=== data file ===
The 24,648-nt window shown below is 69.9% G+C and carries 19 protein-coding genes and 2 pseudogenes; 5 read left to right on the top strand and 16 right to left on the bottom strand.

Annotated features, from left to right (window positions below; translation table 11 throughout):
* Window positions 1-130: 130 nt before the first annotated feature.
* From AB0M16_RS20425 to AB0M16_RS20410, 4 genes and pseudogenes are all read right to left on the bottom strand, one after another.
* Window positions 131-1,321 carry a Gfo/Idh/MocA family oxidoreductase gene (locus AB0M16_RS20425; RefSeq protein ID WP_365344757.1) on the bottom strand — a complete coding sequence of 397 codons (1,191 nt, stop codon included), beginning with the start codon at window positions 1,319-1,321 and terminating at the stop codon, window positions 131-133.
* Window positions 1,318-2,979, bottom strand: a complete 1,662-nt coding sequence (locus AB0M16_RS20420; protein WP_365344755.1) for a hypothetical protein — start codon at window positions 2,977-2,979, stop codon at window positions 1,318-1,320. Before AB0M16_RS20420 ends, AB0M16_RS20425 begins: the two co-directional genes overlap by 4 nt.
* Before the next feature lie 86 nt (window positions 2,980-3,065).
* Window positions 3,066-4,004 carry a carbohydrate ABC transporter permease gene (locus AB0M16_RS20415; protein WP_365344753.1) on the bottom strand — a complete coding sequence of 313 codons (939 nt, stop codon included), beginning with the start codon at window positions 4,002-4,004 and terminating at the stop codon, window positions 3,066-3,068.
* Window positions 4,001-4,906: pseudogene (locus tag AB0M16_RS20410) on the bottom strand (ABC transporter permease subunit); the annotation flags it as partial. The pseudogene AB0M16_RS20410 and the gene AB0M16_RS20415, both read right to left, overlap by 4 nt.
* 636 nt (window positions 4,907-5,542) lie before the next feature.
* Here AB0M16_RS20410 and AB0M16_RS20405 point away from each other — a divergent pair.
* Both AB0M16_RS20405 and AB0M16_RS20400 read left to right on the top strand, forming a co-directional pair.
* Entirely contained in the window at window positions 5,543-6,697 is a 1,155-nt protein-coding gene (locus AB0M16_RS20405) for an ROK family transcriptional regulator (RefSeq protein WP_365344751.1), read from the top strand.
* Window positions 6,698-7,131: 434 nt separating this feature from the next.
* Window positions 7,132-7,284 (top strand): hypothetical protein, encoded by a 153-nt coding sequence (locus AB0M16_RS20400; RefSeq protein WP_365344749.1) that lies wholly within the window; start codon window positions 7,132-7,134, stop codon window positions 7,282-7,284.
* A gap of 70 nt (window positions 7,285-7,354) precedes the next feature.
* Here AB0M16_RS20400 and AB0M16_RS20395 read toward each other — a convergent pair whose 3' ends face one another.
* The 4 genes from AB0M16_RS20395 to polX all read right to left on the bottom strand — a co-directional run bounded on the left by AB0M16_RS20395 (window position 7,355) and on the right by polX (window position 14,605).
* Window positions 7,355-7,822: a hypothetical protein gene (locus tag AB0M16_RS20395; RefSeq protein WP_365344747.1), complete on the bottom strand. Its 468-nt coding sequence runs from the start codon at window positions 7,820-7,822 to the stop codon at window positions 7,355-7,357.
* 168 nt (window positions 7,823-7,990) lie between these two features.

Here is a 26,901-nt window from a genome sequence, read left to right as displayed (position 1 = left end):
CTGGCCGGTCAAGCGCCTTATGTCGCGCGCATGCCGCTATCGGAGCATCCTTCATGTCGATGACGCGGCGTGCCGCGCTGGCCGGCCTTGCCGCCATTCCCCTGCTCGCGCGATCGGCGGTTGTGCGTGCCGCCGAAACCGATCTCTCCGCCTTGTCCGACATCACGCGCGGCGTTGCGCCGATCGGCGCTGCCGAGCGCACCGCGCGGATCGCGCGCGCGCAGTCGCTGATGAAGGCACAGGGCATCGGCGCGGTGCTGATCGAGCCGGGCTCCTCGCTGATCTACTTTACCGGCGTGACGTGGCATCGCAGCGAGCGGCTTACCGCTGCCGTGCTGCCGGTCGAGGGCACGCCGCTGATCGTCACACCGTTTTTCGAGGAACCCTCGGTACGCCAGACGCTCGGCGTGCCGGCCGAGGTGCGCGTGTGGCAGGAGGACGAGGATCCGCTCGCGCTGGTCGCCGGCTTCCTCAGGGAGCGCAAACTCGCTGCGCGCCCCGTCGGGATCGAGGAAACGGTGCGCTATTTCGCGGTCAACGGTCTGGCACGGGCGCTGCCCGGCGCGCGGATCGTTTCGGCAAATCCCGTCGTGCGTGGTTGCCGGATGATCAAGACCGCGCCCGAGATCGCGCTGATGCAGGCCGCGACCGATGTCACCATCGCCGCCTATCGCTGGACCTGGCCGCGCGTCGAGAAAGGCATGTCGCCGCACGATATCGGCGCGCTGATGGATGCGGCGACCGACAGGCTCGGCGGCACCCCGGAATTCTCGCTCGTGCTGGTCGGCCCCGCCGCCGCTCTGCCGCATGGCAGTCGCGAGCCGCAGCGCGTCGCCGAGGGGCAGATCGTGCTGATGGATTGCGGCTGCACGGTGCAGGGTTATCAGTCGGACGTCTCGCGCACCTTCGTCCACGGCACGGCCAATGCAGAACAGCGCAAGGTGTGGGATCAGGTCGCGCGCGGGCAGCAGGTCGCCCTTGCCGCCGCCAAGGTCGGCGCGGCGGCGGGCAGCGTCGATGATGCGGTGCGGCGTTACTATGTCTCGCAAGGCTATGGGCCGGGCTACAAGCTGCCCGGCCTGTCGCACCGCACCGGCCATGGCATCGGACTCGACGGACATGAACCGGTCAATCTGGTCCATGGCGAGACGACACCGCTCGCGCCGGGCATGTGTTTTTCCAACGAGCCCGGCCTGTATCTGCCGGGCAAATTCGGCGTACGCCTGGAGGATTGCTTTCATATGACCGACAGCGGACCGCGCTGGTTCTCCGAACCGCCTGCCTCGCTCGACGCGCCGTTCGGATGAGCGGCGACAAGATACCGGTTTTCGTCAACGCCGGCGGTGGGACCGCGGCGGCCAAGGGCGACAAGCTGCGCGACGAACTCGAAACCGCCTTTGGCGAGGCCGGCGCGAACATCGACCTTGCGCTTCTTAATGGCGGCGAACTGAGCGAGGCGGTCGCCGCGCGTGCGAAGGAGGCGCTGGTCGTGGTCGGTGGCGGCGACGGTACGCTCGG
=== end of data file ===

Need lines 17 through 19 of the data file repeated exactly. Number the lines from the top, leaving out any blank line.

* Here AB0M16_RS20400 and AB0M16_RS20395 read toward each other — a convergent pair whose 3' ends face one another.
* The 4 genes from AB0M16_RS20395 to polX all read right to left on the bottom strand — a co-directional run bounded on the left by AB0M16_RS20395 (window position 7,355) and on the right by polX (window position 14,605).
* Window positions 7,355-7,822: a hypothetical protein gene (locus tag AB0M16_RS20395; RefSeq protein WP_365344747.1), complete on the bottom strand. Its 468-nt coding sequence runs from the start codon at window positions 7,820-7,822 to the stop codon at window positions 7,355-7,357.